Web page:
Unique in the National Library of Scotland's collections is the set for 'The Cheviot, the Stag, and the Black, Black Oil'.
Designed by artist-dramatist John Byrne, the set comes in the form of a book three by four metres tall. Each opening reveals a different pop-up backdrop to the action in John McGrath's seminal play.
So that we have a visual record of the item while it is on long-term loan to the V&A Dundee, we have had the book scanned in 3D.
Zoom in and out, move the set around — have fun exploring it. If you can use a virtual reality headset, it's even better!
The book cover
From the stage directions in the published version of 'The Cheviot, the Stag and the Black, Black Oil' by John McGrath (London: Methuen, 1981):
'In the centre of the stage, a huge book stands, upright, closed, with the title of the play on the cover.'
The scenery openings
- Opening 1 — The Mountains
- Opening 2 — The Cottage
- Opening 3 — The Burnt Cottage
- Opening 4 — The War Memorial
- Opening 5 — The Indian.
More about the set
First performed in 1973, John McGrath's play was intended to be taken around Scotland from the outset.
Clearly any kind of traditional stage set was not practical for transporting around the country in a van and setting up in small venues. Enter Paisley-born artist John Byrne.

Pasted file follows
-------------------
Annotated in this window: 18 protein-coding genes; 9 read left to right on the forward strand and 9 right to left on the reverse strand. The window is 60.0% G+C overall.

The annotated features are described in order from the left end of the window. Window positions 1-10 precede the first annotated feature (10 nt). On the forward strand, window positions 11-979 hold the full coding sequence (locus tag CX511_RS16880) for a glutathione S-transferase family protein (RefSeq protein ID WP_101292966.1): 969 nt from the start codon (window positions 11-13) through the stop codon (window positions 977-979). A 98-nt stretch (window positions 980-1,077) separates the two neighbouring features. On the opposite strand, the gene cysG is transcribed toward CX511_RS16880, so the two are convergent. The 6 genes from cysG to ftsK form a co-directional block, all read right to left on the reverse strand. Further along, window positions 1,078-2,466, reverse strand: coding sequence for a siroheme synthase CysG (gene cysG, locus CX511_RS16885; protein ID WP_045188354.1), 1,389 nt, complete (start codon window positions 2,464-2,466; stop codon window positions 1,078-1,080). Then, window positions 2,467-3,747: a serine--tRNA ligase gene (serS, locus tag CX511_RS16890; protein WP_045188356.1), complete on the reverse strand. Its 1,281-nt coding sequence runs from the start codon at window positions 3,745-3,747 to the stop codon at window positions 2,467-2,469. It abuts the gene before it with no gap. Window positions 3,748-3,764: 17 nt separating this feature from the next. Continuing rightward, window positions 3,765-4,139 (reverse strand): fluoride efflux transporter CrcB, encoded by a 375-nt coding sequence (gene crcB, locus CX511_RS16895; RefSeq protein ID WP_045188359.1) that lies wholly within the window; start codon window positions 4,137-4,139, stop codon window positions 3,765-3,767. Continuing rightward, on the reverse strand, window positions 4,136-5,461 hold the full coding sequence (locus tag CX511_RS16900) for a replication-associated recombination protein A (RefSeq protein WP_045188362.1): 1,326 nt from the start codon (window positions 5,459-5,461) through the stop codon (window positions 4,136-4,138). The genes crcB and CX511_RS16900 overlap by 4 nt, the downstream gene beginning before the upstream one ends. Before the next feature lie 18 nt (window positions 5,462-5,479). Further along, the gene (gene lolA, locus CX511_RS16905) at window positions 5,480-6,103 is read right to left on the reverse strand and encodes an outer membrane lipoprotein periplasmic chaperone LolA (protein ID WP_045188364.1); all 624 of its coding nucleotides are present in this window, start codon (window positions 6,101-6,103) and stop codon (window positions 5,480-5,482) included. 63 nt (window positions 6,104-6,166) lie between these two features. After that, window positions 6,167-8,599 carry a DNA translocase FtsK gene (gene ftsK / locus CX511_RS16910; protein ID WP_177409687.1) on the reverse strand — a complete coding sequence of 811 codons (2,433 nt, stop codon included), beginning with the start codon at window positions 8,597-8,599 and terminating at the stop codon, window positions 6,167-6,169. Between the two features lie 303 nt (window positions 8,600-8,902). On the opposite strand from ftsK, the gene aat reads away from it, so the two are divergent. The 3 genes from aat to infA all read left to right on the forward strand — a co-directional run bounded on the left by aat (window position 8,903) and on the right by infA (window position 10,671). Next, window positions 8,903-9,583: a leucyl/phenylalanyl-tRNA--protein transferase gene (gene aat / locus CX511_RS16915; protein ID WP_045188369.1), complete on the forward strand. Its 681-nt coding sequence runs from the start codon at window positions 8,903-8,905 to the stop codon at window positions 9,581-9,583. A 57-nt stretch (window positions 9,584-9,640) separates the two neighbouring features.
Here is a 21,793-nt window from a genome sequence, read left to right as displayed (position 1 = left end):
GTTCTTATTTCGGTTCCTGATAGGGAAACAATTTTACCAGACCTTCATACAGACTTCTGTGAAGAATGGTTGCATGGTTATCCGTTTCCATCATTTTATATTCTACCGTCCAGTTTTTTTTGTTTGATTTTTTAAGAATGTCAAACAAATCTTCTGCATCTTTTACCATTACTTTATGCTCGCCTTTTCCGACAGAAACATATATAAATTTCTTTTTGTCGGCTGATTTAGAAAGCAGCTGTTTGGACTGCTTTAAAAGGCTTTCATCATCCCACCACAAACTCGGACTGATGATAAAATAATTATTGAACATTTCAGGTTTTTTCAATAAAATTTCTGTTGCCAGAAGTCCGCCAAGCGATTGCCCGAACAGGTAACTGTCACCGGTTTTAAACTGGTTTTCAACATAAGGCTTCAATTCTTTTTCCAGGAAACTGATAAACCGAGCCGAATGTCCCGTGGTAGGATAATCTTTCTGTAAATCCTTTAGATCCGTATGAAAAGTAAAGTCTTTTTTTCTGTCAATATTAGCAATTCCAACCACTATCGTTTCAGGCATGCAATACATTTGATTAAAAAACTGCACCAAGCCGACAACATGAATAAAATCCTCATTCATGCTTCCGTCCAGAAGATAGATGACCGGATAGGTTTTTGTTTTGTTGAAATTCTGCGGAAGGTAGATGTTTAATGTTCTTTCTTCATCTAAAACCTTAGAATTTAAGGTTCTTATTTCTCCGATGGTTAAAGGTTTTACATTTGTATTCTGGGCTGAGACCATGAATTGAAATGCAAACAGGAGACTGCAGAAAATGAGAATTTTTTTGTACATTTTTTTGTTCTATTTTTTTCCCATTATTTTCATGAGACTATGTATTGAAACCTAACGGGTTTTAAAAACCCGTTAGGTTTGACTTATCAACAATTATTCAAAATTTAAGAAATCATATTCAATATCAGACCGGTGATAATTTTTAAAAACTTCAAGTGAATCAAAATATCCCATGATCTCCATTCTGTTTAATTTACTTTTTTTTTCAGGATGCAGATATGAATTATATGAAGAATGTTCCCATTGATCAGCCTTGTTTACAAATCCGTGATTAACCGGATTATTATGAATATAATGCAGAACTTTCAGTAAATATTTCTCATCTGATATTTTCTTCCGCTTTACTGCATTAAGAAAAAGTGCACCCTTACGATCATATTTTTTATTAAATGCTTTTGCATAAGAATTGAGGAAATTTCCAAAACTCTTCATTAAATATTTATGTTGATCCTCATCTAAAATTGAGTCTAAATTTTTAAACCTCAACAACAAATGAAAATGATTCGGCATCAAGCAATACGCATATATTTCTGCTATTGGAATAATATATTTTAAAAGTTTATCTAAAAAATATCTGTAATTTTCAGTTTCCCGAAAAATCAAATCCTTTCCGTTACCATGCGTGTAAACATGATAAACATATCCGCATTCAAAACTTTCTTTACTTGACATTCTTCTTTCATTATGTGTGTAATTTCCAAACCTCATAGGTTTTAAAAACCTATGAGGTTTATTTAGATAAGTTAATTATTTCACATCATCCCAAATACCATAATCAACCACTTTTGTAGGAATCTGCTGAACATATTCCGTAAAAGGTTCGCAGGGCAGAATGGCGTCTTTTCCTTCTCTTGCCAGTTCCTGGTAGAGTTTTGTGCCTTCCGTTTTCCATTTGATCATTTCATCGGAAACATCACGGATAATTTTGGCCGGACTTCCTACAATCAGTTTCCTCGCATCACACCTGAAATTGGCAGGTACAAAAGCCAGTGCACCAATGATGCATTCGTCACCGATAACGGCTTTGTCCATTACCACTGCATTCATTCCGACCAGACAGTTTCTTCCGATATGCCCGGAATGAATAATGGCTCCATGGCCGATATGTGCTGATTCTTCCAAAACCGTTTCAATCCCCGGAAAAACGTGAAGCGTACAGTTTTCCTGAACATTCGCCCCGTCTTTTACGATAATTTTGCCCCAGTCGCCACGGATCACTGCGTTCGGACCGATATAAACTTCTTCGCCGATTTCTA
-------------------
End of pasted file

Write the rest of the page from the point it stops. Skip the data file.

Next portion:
Storytelling is important in 'The Cheviot'. Appropriately, Byrne created 'scenery' for this Scottish history lesson in the form of a large book.
In 'The Year of the Cheviot', McGrath wrote about the 'scenery':
'This was a giant pop-up book, like children's pop-up books, only eight feet deep and ten across, made from strengthened cardboard. As you turn each page, a fresh "set" pops up from in between the pages … all beautifully constructed and painted by John Byrne.'
Alex Norton was in the cast of the original 7:84 Scotland production of 'Cheviot' in 1973. In his autobiography, 'There's been a life', he describes the company's reaction when they first opened up the book in rehearsal:
' … we couldn't believe that anything could be so magical. It was a genuine work of art.'
Watch our film
Before the 'Cheviot' set could go on display at the Library in ’Curtain Up’, our 2009 / 2010 theatre exhibition, a lot of conservation work was needed.
Watch Collections Care team members unfold and reveal the conserved set and John Byrne's striking set design.